In recent years, it has been shown that astrocytes may also play a role in neuronal communication. When neurons release neurotransmitters, levels of calcium change within astrocytes. Calcium is critical for many processes, including release of molecules from the cell, and activation of a host of proteins within the cell. The role of this astrocytic calcium signaling for brain function remains a mystery.

In this study, Baljit S. Khakh, Ph.D., of the University of California, Los Angeles and his colleagues wanted to know when astrocytes responded to neuron activity with changes in their internal calcium levels. Using calcium indicator dyes, the researchers were able to image, for the first time, changes in calcium levels in the entire astrocyte. Previously, it was only possible to look at certain areas of the cell at one time, which provided an incomplete picture of what was happening.

Dr. Khakh said one of the most important outcomes of this work was in the methods that were used. “What our use of these calcium indicators shows is that we can image calcium throughout the entire astrocyte. This provides a new set of tools for the research community to use and to extend these findings,” he said.

“There has been intense interest in understanding how astrocytes facilitate communication between neurons, but it is only recently that studies with this level of precision have been possible,” said Edmund Talley, Ph.D., program director at NINDS. “Dr. Khakh’s study is an example of an exciting basic, or fundamental, research project that could have an important contribution to the shifting field of astrocyte biology,” he added.

For these experiments, researchers focused on the mossy fiber pathway, which connects two areas of the hippocampus, the structure involved in learning and memory. “This pathway has a unique architecture and although it has been very well studied, the role of astrocytes in this circuit has not been previously explored. This study provides one of the first really detailed understandings of astrocytes within this particular circuit,” said Dr. Khakh.

Dr. Khakh’s team activated neurons (getting them to release neurotransmitter by a variety of techniques) and then looked for a response in the neighboring astrocyte. As calcium levels rose, the astrocyte would light up quickly. They discovered that two neurotransmitters, glutamate and GABA, triggered the astrocytes to release calcium from their internal stores. Importantly, the researchers discovered that calcium levels increased through the entire astrocyte only if there was a large burst of neurotransmitter being released.

“We found that astrocytes in the mossy fiber pathway do not listen to the constant, millisecond by millisecond synaptic chatter that neurons engage in. Instead, they listen when neurons get excessively excited during bursts of activation,” said Dr. Khakh.

These findings suggest that astrocytes in the mossy fiber system may act as a switch that reacts to large amounts of neuronal activity by raising their levels of calcium. These calcium increases occur over multiple seconds, a relatively long time period compared to that seen in neurons. The spatial extent of the astrocyte calcium increases was also relatively large in comparison to the size of the synapse.

“Astrocytes may be sitting there quietly and when there is excessive activation in the neuronal circuit, they immediately respond with an increase in calcium which we could detect. And the next big question becomes, what they do with that calcium?” said Dr. Khakh.

Dr. Khakh’s results in the mossy fiber system differ from those others have described in other brain regions. This raises the intriguing possibility that astrocytes are not all the same and may serve various roles throughout the brain.

“It would be really interesting and important to find that astrocytes function differently in different areas of the brain, in a circuit-specific manner. This study gives a hint that this might be true,” said Dr. Talley.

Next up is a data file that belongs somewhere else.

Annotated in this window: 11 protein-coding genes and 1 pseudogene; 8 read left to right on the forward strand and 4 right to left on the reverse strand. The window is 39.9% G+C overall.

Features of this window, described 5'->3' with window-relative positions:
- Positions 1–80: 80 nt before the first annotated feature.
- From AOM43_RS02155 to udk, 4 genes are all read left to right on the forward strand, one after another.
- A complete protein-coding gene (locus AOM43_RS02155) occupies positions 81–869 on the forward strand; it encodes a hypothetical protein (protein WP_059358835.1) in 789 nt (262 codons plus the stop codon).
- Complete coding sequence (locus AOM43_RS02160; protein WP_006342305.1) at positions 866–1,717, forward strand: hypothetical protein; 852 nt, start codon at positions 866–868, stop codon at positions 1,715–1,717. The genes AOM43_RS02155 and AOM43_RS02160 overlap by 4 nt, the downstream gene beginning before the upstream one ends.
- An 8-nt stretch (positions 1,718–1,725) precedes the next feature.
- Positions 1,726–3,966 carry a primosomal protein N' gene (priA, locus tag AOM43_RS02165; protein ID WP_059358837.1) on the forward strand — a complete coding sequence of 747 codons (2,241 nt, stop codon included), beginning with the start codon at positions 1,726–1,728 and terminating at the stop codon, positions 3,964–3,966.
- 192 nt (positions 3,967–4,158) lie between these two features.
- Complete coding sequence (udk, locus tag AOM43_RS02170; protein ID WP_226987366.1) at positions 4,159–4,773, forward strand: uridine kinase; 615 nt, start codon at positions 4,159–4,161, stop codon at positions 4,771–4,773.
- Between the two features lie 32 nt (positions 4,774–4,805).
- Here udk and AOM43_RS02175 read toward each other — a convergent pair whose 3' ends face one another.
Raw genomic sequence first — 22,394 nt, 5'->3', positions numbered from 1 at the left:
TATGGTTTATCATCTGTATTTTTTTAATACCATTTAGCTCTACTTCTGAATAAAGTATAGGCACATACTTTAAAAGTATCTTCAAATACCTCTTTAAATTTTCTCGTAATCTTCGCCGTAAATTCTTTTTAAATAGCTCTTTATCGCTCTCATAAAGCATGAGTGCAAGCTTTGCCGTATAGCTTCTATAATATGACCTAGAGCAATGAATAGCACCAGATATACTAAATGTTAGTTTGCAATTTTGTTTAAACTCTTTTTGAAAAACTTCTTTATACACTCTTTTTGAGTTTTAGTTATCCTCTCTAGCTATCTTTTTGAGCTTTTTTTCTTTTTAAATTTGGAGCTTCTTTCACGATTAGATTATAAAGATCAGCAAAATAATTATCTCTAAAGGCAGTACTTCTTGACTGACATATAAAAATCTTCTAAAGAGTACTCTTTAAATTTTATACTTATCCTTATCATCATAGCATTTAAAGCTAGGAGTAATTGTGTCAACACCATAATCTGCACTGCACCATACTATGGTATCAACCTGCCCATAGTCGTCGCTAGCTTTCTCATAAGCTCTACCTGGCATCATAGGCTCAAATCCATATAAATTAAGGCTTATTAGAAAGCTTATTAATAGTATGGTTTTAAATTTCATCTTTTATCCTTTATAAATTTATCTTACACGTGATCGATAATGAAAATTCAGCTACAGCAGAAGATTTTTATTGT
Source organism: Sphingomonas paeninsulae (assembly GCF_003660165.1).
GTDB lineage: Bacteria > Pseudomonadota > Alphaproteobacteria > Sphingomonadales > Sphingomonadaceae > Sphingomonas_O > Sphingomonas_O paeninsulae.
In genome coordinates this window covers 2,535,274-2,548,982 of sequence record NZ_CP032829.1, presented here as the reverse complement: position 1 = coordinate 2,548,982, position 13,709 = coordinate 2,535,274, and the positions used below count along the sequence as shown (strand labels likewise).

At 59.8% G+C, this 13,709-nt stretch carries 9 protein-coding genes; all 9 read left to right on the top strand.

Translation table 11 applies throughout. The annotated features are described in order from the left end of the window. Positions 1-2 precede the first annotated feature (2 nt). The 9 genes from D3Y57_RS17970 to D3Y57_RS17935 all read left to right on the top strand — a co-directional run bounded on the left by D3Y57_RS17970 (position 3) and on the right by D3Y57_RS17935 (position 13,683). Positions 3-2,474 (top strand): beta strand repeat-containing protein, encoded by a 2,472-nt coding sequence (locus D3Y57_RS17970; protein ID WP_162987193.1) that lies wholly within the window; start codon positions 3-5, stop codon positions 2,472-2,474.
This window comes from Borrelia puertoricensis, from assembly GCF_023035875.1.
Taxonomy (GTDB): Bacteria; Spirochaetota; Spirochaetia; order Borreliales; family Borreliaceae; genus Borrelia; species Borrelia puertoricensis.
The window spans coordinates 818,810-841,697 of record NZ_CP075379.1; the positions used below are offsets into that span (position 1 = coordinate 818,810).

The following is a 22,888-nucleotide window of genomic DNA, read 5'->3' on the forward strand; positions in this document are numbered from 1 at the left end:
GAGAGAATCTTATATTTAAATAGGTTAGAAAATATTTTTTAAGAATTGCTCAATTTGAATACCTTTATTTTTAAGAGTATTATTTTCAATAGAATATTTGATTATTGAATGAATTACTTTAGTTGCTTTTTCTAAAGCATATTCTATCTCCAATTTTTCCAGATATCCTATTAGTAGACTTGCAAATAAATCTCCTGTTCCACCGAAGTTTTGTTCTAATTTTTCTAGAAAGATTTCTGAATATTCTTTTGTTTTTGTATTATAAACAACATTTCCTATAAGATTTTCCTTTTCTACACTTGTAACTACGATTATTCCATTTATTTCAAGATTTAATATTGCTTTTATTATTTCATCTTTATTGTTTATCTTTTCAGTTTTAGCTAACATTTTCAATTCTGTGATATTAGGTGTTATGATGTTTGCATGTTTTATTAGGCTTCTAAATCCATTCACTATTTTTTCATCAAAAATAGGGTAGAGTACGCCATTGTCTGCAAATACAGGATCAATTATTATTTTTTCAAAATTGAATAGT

for anyone interested, i made a new blag

http://anewsongofopposites.tumblr.com/

Basically everyone should invest in big sunglasses #trollinerrybody

Basically everyone should invest in big sunglasses #trollinerrybody

This rainforest cafe tho

This rainforest cafe tho

Being touristy in my own country

Being touristy in my own country

Some guy agreed with me when I said business is basically founded on psychological manipulation. That said some of these social enterprise projects are amazing and really inspiring.

There is so much psychology in business.

I realise that those kind of self help things where you tell people just to believe in themselves to improve their self worth just isn’t at all useful. The most arrogant people are so because they produce results. You can’t believe in yourself until you prove to yourself you are capable of achieving, and in order to do that you need to do and then have measurable results. They need not be financial or what ever, even if it’s just someone else saying ‘you’ve made this impact on this part of my life’. I want to elaborate more but I gots to goo

I’m shaking so much. Anxiety is so embarrassing.

Don’t look weak

And the fun begins #enactus

This day is making it clear to me that I was not made for business events.

And the fun begins #enactus

This day is making it clear to me that I was not made for business events.

figured out why my money handling is so shit: i view money the same way i view time.

i would interpret an hour as 6 lots of 10 minutes. this is quite handy when im planning because i basically plan via ‘what things can i get done within each lot of 10 minutes’.

i do the same with money, if i had £60 i would be like ‘okay what can i buy with £10’ (and i have a thing about multiples of ten just in general). this is a problem because whenever i spend, i round up to ten, to make the most out of the ten, like i would do if i had to make the most of 10 minutes. this is what causes the problem i think because i never view the 60 as 60. So instead of ‘what can i buy with 60’ it’s ‘what can i buy with 10’ and i never end up saving because the 10s just fly by.

guys i only drank 2 snakebites and a little rum why am i so affected rn

snakebites are so lethal

you may say why did you get drunk when yo u have stuff, but poor impulse control. and at least im at home and not getting stoned w/my manager right now like he suggested we do. getting slightly slowly better. tonight was fun.

guys i am lil drunk and i am working 12-10 tomorrow and between now and 6am monday morning bearing in mind those hours i need to prepare a speech for a presentation on the monday, go shopping for a dress to wear to the business dinner, wash my hair (which lets be honest takes a few hours for afro hair) make a formal application for a grant and think about my final year psych project proposal. Life, ay.